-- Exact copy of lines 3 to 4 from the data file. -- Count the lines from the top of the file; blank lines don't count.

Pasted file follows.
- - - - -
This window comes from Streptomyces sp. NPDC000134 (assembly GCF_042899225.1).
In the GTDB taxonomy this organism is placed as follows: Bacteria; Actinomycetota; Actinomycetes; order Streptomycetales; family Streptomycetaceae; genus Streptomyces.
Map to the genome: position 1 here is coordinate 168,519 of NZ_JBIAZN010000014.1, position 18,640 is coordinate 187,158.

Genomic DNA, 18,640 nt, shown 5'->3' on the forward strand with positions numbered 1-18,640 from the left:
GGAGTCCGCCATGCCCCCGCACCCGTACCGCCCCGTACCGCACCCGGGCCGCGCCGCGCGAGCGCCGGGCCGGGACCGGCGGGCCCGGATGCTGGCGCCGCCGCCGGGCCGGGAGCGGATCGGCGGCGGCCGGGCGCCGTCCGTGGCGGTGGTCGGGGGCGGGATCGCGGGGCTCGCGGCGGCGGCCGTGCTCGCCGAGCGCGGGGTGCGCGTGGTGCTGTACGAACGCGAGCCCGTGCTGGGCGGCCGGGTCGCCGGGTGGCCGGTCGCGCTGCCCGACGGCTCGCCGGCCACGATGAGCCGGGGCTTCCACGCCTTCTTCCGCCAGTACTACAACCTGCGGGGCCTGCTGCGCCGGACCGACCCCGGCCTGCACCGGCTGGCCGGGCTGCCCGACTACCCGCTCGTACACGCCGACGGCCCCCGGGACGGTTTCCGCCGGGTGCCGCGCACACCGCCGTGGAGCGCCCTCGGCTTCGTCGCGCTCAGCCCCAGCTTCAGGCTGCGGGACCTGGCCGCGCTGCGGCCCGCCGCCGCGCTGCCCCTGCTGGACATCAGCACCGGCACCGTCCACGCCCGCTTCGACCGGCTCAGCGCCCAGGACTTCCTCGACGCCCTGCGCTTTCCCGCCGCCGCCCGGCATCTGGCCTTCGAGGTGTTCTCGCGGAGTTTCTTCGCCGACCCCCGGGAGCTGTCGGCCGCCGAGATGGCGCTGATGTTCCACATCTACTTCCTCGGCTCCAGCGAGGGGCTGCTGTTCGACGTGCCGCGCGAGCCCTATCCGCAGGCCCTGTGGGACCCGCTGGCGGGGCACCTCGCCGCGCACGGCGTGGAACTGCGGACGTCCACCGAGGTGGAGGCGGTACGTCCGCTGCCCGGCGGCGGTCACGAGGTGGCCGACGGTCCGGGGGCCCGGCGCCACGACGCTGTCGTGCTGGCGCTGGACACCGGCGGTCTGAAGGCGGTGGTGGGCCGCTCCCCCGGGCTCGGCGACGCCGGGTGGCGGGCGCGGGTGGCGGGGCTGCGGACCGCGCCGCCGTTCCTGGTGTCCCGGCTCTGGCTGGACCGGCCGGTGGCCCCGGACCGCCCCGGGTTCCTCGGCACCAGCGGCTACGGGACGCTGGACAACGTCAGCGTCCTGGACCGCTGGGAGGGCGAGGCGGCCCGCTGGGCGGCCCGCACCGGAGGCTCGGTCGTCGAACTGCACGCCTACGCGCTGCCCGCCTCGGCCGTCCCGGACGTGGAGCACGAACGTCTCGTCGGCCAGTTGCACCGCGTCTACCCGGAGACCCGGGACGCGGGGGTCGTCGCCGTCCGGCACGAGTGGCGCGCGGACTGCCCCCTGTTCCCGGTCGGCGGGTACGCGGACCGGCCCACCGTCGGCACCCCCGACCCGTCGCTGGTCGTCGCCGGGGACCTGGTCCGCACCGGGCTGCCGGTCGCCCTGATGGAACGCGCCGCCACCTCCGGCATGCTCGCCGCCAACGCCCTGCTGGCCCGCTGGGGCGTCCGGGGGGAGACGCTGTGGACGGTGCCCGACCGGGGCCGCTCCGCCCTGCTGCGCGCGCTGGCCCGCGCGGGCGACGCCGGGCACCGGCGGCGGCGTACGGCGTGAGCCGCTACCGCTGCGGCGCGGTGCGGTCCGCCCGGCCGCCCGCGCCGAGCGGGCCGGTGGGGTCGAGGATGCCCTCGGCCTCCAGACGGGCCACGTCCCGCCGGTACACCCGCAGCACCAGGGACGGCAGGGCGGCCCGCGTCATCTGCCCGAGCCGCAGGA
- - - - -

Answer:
Map to the genome: position 1 here is coordinate 168,519 of NZ_JBIAZN010000014.1, position 18,640 is coordinate 187,158.

Genomic DNA, 18,640 nt, shown 5'->3' on the forward strand with positions numbered 1-18,640 from the left: